3. ^ a b c d e Rex W. Huppke (2013). "Thomas More Society celebrates 15 years on the front line of the culture wars". Chicago Tribune. Archived from the original on August 9, 2020. Retrieved February 4, 2016.CS1 maint: uses authors parameter (link)
  4. ^ a b c d e f g Jon Swaine, Rosalind S. Helderman, Josh Dawsey and Tom Hamburger, Conservative nonprofit group challenging election results around the country has tie to Trump legal adviser Jenna Ellis, Washington Post (December 7, 2020).
  5. ^ Rutenberg, Jim; Becker, Jo; Lipton, Eric; Haberman, Maggie; Martin, Jonathan; Rosenberg, Matthew; Schmidt, Michael S. (January 31, 2021). "77 Days: Trump's Campaign to Subvert the Election". The New York Times. ISSN 0362-4331. Retrieved February 1, 2021.
  6. ^ Amanda Hollis-Brusky & Joshua C. Wilson, Separate But Faithful: The Christian Right's Radical Struggle to Transform Law & Legal Culture (Oxford University Press, 2020), p. 128: "the Chicago-based Thomas More Society (TMS), a different conservative Catholic PILO"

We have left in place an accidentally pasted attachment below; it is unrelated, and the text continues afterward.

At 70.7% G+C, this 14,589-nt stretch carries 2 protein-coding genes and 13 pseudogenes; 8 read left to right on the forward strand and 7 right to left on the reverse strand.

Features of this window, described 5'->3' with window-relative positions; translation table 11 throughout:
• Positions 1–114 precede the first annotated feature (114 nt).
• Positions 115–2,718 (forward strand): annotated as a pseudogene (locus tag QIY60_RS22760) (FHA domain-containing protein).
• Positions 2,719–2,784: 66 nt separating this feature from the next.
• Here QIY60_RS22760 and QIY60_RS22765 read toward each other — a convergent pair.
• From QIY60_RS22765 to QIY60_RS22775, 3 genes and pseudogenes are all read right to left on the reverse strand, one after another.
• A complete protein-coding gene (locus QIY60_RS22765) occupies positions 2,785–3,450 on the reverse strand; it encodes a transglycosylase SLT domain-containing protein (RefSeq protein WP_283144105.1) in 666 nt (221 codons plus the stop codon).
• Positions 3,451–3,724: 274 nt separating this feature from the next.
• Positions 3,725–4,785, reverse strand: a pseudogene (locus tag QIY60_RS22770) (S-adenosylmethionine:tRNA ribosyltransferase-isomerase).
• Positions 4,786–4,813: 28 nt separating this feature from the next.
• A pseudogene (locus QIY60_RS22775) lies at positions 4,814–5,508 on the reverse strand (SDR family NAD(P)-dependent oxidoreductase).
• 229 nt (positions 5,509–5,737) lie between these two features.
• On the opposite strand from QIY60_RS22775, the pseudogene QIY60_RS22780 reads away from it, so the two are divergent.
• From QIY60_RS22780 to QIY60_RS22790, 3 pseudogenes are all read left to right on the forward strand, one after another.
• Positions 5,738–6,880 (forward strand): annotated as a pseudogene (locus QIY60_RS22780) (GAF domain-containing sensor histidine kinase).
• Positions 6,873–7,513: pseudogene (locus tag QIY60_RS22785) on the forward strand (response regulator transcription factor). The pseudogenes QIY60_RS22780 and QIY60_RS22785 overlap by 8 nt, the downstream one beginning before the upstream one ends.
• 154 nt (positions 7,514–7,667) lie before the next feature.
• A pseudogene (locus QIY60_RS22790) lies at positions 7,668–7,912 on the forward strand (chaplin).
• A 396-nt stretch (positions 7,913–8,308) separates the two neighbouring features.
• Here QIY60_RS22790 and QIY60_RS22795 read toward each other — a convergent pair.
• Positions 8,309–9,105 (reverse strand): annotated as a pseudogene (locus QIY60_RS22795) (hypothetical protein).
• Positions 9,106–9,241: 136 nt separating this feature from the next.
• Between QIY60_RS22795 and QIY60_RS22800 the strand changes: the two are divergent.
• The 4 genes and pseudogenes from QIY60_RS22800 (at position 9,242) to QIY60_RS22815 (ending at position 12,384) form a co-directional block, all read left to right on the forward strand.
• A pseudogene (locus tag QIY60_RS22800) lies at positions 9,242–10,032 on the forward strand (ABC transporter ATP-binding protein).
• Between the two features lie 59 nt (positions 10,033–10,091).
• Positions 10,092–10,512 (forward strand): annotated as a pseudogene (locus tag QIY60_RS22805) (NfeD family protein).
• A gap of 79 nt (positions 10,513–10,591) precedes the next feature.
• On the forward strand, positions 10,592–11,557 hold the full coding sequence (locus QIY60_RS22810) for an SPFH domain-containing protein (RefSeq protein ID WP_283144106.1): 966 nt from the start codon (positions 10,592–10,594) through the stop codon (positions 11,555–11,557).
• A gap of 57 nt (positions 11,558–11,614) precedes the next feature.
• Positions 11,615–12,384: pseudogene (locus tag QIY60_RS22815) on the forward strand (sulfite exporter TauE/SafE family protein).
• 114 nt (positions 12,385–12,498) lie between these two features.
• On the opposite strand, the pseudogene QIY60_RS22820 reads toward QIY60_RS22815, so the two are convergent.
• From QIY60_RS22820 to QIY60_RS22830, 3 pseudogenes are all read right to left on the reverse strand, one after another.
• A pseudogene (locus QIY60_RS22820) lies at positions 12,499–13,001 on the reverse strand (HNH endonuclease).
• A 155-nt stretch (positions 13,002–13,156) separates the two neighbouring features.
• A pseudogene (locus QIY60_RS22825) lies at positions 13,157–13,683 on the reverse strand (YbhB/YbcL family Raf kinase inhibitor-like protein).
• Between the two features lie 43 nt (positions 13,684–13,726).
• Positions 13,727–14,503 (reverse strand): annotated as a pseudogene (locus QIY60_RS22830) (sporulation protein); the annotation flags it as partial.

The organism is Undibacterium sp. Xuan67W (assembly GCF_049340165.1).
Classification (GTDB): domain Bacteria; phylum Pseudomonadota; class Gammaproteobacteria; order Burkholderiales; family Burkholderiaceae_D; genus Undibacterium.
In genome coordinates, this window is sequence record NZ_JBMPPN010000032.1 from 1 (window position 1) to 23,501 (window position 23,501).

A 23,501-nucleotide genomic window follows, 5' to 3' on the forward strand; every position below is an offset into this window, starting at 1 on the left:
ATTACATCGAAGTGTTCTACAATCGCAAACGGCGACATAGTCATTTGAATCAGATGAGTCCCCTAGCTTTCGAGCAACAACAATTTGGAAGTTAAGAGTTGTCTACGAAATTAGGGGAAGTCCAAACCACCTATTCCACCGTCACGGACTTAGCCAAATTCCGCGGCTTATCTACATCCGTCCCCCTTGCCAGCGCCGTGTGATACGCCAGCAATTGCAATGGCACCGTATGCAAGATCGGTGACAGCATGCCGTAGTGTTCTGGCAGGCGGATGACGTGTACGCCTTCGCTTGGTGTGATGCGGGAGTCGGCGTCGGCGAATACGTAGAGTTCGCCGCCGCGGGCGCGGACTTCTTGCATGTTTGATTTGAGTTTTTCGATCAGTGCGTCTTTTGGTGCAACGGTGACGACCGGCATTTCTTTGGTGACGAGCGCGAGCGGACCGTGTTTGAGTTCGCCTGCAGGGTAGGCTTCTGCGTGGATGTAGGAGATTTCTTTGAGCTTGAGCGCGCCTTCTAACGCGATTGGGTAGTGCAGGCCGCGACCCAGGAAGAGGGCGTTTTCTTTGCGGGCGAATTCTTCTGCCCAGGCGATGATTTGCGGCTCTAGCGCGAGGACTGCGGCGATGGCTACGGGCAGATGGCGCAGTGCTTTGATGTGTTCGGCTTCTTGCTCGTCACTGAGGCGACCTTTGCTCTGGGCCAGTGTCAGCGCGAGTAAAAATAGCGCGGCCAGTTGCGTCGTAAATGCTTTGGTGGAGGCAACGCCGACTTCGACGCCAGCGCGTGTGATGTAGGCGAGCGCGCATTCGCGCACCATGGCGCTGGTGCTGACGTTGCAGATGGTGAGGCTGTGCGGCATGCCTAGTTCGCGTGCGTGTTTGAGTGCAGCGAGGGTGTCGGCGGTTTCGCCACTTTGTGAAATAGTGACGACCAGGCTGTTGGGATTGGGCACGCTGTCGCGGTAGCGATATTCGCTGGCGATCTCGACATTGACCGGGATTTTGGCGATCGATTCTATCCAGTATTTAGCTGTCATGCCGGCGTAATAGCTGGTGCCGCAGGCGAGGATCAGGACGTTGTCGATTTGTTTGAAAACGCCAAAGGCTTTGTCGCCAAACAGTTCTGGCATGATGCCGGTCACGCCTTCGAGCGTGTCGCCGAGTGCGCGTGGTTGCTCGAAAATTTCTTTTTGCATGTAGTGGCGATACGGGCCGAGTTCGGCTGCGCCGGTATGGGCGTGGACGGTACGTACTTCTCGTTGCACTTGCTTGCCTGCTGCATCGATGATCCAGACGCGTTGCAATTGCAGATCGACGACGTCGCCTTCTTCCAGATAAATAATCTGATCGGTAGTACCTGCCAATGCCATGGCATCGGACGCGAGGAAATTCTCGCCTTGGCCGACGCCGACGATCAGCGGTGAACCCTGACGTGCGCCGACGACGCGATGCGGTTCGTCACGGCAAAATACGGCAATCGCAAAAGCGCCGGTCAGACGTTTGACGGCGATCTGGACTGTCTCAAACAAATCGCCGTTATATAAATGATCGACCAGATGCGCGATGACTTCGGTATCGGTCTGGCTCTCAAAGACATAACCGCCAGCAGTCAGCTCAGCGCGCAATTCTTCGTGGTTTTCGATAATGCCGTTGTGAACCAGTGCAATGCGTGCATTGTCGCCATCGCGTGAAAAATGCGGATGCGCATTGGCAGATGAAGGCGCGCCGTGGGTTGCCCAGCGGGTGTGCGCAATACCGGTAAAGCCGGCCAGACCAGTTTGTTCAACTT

7. ^ Eugene Volokh, Ban on profane, rude, or indecent speech that disturbs houses of worship violates the First Amendment, The Volokh Conspiracy, Washington Post (March 9, 2015): "the Thomas More Society would generally be seen as a conservative Catholic public interest law firm"
  8. ^ a b Jack Bouboushian, Court Nixes Challenge to Contraceptive Mandate, Courthouse News Service (September 18, 2013).
  9. ^ a b Henry Farrell, These are the conservative legal groups behind the Masterpiece Cakeshop case, Washington Post (December 5, 2017).
  10. ^ Jennifer S. Mann, Missouri lawmaker, wife ask court for contraception insurance exclusion, Religion News Service (September 9, 2014).
  11. ^ "Anti-Abortion Groups Join Battles Over Frozen Embryos". The New York Times. January 20, 2016. Retrieved February 4, 2016.
  12. ^ Marcotte, Amanda (January 20, 2016). "The new anti-choice mission: Target frozen embryos to make it harder for couples like Sofia Vergara and Nick Loeb to break up". Salon. Retrieved February 4, 2016.
  13. ^ Coker, Matt. "Irvine Anti-Abortion Activist Unveils New Abortion Sting Video on Eve of Court Date". OC Weekly. Retrieved February 4, 2016.
  14. ^ Coker, Matt. "Planned Parenthood Hit Videographers Indicted in Texas". OC Weekly. Retrieved February 4, 2016.